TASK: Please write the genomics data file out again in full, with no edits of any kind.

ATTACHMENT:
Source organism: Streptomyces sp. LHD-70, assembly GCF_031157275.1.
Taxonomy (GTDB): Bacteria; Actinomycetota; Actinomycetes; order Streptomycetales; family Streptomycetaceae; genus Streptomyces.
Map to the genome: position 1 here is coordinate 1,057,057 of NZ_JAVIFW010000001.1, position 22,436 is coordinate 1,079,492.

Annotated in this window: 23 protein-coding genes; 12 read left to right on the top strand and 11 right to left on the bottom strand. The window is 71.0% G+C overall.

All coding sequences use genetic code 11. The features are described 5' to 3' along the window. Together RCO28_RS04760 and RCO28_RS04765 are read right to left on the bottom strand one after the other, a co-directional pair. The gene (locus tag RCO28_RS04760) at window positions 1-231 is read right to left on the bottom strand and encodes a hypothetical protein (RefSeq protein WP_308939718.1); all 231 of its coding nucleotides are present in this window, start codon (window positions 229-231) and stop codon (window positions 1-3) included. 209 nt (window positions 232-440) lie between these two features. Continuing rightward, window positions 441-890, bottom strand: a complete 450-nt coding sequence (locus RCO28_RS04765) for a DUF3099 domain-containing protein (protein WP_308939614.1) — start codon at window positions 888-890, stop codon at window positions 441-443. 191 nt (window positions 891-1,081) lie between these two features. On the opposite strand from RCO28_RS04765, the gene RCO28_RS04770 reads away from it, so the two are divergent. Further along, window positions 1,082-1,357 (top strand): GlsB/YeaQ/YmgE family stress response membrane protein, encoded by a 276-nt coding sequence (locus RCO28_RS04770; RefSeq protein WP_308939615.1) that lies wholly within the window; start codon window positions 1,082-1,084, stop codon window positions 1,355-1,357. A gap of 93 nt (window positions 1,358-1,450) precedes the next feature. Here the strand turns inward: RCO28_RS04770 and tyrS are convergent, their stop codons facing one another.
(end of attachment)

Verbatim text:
Source organism: Streptomyces sp. LHD-70, assembly GCF_031157275.1.
Taxonomy (GTDB): Bacteria; Actinomycetota; Actinomycetes; order Streptomycetales; family Streptomycetaceae; genus Streptomyces.
Map to the genome: position 1 here is coordinate 1,057,057 of NZ_JAVIFW010000001.1, position 22,436 is coordinate 1,079,492.

Annotated in this window: 23 protein-coding genes; 12 read left to right on the top strand and 11 right to left on the bottom strand. The window is 71.0% G+C overall.

All coding sequences use genetic code 11. The features are described 5' to 3' along the window. Together RCO28_RS04760 and RCO28_RS04765 are read right to left on the bottom strand one after the other, a co-directional pair. The gene (locus tag RCO28_RS04760) at window positions 1-231 is read right to left on the bottom strand and encodes a hypothetical protein (RefSeq protein WP_308939718.1); all 231 of its coding nucleotides are present in this window, start codon (window positions 229-231) and stop codon (window positions 1-3) included. 209 nt (window positions 232-440) lie between these two features. Continuing rightward, window positions 441-890, bottom strand: a complete 450-nt coding sequence (locus RCO28_RS04765) for a DUF3099 domain-containing protein (protein WP_308939614.1) — start codon at window positions 888-890, stop codon at window positions 441-443. 191 nt (window positions 891-1,081) lie between these two features. On the opposite strand from RCO28_RS04765, the gene RCO28_RS04770 reads away from it, so the two are divergent. Further along, window positions 1,082-1,357 (top strand): GlsB/YeaQ/YmgE family stress response membrane protein, encoded by a 276-nt coding sequence (locus RCO28_RS04770; RefSeq protein WP_308939615.1) that lies wholly within the window; start codon window positions 1,082-1,084, stop codon window positions 1,355-1,357. A gap of 93 nt (window positions 1,358-1,450) precedes the next feature. Here the strand turns inward: RCO28_RS04770 and tyrS are convergent, their stop codons facing one another.